Welcome back to Slate’s weekly news quiz. I’m your host, 74-time Jeopardy! winner Ken Jennings.
Every Friday I’ll be testing your knowledge with 12 challenging questions on the week’s news events, big and small, including happenings in science, sports, politics, and culture both high and low. The questions are multiple-choice, and time is of the essence: You have 30 seconds to answer, and as the seconds tick away, the question’s point value drops from 50 all the way down to zero, so you’ll want to click on your answer as fast as you possibly can. There’s no penalty for an incorrect answer, so feel free to take a guess if your puny human brain fails you.
At the end of the quiz, you’ll be able to compare your score with that of the average contestant, as well as with the score of a Slatester whom I’ve talked into taking the quiz on the record. This week’s contestant is J. Bryan Lowder, the assistant editor of Outward, Slate’s LGBTQ section, and the editorial assistant for culture.
Think you can ace my quiz and beat Lowder? Good luck!
The much-hyped Comet ISON disintegrated this week as it entered the sun's outer atmosphere. Also melting away: starfish! Marine researchers along the Pacific coast are scrambling to find out why millions of sea stars are disintegrating into goo. Yes, everything is falling apart. I hope you can keep it together long enough to ace this week's news quiz.
Question 1 of 12
Last weekend 100 people were treated for bullet wounds and tear gas exposure while trying to get past police barricades to get in where?
Thailand's embattled Prime Minister Yingluck Shinawatra went into hiding over the weekend as protests by anti-government "Yellow Shirts" rocked the capital.
Question 2 of 12
A new Marchex study has used records of more than 600,000 phone calls to determine that Ohio is the U.S. state whose residents do what the most?
Ohioans swore in one out of every 150 customer service phone calls. That's twice the rate of residents of the least sweary state, Washington.
Question 3 of 12
The Supreme Court has declined to review Amazon.com v. New York State, a landmark case on what issue?
This leaves intact a state law that forces Amazon to collect sales tax from New Yorkers.
Question 4 of 12
What confession did train engineer William Rockefeller make on Tuesday regarding the derailment in the Bronx that killed four passengers?
Question 5 of 12
A man escaped from Ostragard prison in Sweden recently in order to do what?
After his tooth was pulled, the man turned himself in to police and returned to jail. An extra day was tacked on to his sentence.
Question 6 of 12
In what city's Independence Square did a 6-foot, 7-inch boxing champion help defuse a dangerous standoff between police and 100,000 protesters on Sunday?
Heavyweight Vitali Klitschko, the world's only boxing champ with a Ph.D., has emerged as a leader of the opposition to Ukraine's pro-Russian President Viktor Yanukovych.
Question 7 of 12
According to new reports, who has fired his own uncle from important posts as a vice chairman and department head?
Jang Song Thaek, a powerful supporter of Kim's father, has been dismissed, with two of his aides executed, according to a South Korean intelligence briefing.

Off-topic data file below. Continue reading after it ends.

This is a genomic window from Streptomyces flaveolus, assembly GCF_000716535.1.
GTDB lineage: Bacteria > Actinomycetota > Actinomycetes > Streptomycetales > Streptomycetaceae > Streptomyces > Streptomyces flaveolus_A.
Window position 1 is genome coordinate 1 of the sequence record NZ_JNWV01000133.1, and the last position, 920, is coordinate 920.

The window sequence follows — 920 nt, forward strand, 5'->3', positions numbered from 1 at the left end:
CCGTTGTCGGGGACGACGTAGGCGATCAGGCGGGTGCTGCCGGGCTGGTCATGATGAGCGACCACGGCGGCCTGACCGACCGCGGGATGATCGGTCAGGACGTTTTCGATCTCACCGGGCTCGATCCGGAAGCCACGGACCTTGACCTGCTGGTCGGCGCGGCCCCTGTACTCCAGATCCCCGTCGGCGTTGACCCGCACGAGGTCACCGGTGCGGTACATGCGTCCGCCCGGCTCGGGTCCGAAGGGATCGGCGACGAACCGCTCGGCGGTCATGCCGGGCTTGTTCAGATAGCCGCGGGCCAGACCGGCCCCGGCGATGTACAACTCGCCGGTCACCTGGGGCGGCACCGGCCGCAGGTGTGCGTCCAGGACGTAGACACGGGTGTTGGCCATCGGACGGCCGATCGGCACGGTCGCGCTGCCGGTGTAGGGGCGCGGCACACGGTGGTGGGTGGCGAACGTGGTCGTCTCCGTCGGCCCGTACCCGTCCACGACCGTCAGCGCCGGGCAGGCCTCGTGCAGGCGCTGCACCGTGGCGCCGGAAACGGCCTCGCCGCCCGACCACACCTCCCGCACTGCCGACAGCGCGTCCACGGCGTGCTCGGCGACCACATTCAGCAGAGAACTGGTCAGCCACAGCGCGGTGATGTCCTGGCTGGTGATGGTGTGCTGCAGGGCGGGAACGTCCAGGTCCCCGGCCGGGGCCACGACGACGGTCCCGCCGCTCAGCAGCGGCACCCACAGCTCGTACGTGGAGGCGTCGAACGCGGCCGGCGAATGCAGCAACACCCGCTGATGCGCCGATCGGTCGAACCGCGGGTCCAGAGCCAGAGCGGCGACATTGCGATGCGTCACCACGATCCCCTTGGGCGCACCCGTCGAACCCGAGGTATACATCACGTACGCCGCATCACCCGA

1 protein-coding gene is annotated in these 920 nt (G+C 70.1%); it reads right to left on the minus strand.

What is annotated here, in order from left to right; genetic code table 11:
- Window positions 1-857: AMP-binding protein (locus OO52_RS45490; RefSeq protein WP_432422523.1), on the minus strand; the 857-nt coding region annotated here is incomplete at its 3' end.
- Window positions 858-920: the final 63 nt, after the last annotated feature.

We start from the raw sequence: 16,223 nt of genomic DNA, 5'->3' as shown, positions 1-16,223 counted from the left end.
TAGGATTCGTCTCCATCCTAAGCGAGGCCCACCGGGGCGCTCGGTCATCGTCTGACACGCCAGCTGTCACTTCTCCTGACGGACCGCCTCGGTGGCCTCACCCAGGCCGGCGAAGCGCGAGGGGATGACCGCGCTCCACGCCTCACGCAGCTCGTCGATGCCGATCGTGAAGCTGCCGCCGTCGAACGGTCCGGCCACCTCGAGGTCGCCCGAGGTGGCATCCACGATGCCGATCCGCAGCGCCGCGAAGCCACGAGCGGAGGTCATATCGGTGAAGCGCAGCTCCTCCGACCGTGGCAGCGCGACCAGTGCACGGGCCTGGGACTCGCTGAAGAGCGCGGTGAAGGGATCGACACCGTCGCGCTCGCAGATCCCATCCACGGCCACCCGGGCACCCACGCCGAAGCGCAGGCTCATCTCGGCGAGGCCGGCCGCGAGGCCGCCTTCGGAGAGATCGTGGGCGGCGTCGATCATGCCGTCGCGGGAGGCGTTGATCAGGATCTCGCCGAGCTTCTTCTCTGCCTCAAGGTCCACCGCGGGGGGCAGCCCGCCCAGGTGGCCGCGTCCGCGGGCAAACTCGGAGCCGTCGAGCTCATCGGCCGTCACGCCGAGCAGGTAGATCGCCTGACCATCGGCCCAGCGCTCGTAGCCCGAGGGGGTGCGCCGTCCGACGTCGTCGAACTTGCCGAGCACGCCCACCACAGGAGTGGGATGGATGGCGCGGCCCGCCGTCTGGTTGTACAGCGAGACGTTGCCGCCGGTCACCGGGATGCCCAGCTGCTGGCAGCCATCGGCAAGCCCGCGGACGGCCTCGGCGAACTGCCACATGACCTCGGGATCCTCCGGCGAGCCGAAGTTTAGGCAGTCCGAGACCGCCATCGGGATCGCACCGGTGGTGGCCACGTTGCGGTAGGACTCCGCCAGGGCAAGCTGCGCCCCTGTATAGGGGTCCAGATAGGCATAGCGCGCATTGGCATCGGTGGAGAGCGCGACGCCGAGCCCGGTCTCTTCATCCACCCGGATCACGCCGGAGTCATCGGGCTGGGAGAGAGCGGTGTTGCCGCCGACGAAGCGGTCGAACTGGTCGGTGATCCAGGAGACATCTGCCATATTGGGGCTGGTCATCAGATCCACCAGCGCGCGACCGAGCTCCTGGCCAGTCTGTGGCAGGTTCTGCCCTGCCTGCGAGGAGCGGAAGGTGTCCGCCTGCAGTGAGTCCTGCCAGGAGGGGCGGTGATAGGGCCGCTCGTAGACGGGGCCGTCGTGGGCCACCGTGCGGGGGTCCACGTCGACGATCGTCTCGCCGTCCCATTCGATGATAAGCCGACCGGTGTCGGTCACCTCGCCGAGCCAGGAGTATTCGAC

Question 8 of 12
This week a federal judge approved Detroit's bankruptcy filing, so it could become the first U.S. city ever to get out of debt by doing what?
No other municipal bankruptcy in history has led to involuntary cuts to worker pensions, but Detroit's $18 billion of debt may leave few alternatives.
Question 9 of 12
In France, Bob Dylan is facing criminal charges for what unusual crime?
Dylan was quoted comparing Croats to Nazis while freestyling on racism to Rolling Stone last September. He faces as much as a year in prison and a $60,000 fine if convicted.
Question 10 of 12
Nine people were killed over the weekend when what tragedy struck a pub called the Clutha in Glasgow, Scotland?
Question 11 of 12
A successful test late Tuesday afternoon paved the way for what milestone to be accomplished by the end of 2017?
SpaceX launched its first commercial communications satellite from Cape Canaveral on Tuesday, completing the latest step in proving to NASA that it will be ready.
Question 12 of 12
Why was Pat Lavery of upstate New York surprised when a plaintiff named Tommy sued him in the state's supreme court on Monday?
An animal protection group called the Nonhuman Rights Project filed on Tommy's behalf for unlawful detention, making this the first lawsuit of its kind.
Log in to track your scores!
J. Bryan Lowder
Assistant editor of Outward
The Saudi embassy in Cairo
Government House in Bangkok
Talk during movies
Online sales tax
He was texting
He was drunk
Go Christmas shopping
See an eclipse
Kim Jong Un
Developing its parkland
Cutting its worker pensions
Possession of an alligator
Having his house repainted
A helicopter crash
A soccer riot
Detroit will release its first self-driving cars
All Syrian chemical weapons will be destroyed
Tommy is his conjoined twin
Tommy is his car
J. Bryan Lowder
Assistant editor of Outward
Quiz Template by Chris Kirk and Andrew Morgan
Correction, Dec. 6, 2013: Due to a production error, the quiz interactive originally mismarked the correct answer to the final question. The Slate contestant's score has been changed to reflect that he answered correctly.
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